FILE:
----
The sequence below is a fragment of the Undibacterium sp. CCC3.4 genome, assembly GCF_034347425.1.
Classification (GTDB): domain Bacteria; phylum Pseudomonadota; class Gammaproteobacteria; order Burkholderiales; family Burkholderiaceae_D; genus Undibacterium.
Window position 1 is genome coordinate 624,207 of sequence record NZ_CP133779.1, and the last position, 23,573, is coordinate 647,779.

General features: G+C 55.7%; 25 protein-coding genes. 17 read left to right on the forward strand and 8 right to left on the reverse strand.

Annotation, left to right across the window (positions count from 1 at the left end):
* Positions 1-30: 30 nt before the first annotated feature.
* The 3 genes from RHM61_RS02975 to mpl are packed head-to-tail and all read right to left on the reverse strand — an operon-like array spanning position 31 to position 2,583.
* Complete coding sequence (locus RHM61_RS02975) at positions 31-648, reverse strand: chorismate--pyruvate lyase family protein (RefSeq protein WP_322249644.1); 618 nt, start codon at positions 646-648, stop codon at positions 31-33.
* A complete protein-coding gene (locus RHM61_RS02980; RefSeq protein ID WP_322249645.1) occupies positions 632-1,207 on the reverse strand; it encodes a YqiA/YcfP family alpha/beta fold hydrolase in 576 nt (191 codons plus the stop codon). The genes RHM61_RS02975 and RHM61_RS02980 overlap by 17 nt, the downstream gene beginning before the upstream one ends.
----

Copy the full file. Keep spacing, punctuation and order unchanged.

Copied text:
The sequence below is a fragment of the Undibacterium sp. CCC3.4 genome, assembly GCF_034347425.1.
Classification (GTDB): domain Bacteria; phylum Pseudomonadota; class Gammaproteobacteria; order Burkholderiales; family Burkholderiaceae_D; genus Undibacterium.
Window position 1 is genome coordinate 624,207 of sequence record NZ_CP133779.1, and the last position, 23,573, is coordinate 647,779.

General features: G+C 55.7%; 25 protein-coding genes. 17 read left to right on the forward strand and 8 right to left on the reverse strand.

Annotation, left to right across the window (positions count from 1 at the left end):
* Positions 1-30: 30 nt before the first annotated feature.
* The 3 genes from RHM61_RS02975 to mpl are packed head-to-tail and all read right to left on the reverse strand — an operon-like array spanning position 31 to position 2,583.
* Complete coding sequence (locus RHM61_RS02975) at positions 31-648, reverse strand: chorismate--pyruvate lyase family protein (RefSeq protein WP_322249644.1); 618 nt, start codon at positions 646-648, stop codon at positions 31-33.
* A complete protein-coding gene (locus RHM61_RS02980; RefSeq protein ID WP_322249645.1) occupies positions 632-1,207 on the reverse strand; it encodes a YqiA/YcfP family alpha/beta fold hydrolase in 576 nt (191 codons plus the stop codon). The genes RHM61_RS02975 and RHM61_RS02980 overlap by 17 nt, the downstream gene beginning before the upstream one ends.